If you were born in 1954 or later Social Security rules just changed. There was no public debate because it was tacked onto an emergency bill to help avoid a U.S. debt default and government shutdown. Quietly, legislators took away a popular claiming strategy that benefited married couples. Surprisingly the Social Security Administration has yet to post a notice about the change on their website, doing so could take time.
In a nutshell the strategy allowed couples to take advantage of a loophole which put unnecessary stress on the system, known as “file and suspend” and “filing a restricted application”. While proponents of the strategy are miffed, the changes are good because the provision only benefited married couples.
So what’s different now? Essentially the loophole permitted a spouse to claim their personal Social Security benefit and then immediately suspend receiving it. Meanwhile the other spouse is enabled to receive Social Security spousal income benefits and forgo claiming their own. In doing so both spouses personal benefit continues to grow by as much as 8% due to delayed retirement credits. While they wait to accrue a larger benefit the household receives the reduced spousal benefit, seemingly double dipping.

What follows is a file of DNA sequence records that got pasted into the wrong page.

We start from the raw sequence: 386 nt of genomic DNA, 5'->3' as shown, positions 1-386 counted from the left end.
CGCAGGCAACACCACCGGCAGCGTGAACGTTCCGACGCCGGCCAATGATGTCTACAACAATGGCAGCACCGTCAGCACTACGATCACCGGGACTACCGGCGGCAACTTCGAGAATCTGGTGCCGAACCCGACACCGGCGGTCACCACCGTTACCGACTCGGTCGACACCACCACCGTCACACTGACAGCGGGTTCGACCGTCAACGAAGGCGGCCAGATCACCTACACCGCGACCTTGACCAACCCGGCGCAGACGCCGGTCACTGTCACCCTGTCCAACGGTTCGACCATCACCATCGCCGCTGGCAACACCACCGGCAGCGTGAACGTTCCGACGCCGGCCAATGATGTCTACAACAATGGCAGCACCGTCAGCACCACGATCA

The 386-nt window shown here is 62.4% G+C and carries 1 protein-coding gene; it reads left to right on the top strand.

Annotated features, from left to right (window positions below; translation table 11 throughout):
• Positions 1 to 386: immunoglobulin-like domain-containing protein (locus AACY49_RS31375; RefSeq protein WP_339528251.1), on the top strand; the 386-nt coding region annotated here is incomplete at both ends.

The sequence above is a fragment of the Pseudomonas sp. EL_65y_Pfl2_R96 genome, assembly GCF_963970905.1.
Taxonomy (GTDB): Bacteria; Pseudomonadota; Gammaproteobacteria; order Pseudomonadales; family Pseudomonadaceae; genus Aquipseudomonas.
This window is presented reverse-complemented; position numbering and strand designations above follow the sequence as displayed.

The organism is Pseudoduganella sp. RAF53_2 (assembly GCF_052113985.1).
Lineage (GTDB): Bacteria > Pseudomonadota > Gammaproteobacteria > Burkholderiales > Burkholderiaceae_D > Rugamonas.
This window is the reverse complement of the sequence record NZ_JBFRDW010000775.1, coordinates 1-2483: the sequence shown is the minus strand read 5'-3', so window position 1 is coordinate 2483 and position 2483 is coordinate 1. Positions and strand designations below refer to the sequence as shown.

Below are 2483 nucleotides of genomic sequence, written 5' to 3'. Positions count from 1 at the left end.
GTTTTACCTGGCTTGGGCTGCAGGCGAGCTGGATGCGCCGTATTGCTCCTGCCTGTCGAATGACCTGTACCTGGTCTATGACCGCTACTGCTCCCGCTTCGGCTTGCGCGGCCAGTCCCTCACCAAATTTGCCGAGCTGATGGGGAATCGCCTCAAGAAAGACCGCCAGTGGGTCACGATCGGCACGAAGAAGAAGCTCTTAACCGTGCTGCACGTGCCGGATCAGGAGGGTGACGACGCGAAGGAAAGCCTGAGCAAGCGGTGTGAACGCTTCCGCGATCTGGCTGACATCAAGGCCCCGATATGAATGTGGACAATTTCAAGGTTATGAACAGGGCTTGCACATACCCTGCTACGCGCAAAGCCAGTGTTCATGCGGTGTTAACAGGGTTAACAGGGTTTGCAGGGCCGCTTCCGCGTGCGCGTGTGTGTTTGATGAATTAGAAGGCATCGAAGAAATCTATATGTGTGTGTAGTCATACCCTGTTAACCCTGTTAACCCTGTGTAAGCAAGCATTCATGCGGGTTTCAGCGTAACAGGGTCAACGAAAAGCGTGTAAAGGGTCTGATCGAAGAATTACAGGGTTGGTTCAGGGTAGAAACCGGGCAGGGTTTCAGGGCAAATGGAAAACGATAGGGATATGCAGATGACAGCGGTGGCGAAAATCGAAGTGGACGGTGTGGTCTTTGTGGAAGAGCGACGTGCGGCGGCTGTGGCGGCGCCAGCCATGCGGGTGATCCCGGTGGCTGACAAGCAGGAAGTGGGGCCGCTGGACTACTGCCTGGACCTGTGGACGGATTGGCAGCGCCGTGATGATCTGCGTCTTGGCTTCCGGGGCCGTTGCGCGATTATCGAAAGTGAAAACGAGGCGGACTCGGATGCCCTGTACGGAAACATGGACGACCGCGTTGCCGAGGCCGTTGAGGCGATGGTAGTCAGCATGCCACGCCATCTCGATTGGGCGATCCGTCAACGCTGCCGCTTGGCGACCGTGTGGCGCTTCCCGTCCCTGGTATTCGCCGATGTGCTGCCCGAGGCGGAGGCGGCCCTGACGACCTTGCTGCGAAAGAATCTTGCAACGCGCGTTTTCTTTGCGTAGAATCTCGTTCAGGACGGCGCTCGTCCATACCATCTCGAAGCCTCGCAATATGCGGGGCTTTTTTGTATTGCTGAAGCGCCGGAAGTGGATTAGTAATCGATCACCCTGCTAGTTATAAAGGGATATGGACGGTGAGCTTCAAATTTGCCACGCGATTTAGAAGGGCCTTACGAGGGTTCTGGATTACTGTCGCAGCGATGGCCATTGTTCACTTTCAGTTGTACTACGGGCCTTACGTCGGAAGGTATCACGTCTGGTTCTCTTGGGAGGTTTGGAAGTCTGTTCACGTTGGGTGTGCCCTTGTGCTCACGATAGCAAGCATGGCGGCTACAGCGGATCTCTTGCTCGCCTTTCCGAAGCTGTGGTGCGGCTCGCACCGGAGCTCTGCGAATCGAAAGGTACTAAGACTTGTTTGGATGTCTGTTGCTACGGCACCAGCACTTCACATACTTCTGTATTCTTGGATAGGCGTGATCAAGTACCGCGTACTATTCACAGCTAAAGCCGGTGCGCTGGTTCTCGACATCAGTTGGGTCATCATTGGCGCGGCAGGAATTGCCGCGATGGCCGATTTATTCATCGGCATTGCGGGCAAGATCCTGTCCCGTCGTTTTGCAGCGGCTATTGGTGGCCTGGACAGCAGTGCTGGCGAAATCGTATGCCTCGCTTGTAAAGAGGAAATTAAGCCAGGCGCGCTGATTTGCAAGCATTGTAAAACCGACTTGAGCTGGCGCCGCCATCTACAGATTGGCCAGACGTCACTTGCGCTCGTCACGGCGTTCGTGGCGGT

While it was perfectly legal it unfairly favors married couples omitting single, widowed and divorced individuals from the picture. As of Friday April 29, 2016 this loophole is closed.
For some married couples this change may impact their plans on when to begin receiving Social Security benefits. Fortunately the formulas used to calculate benefits remains the same, so it’s still quite easy to compare your options and make a smart decision as to when you should file for social security benefits. There are several tools online to help you compare the options or you may want to consider speaking with a qualified financial advisor or retirement planning expert.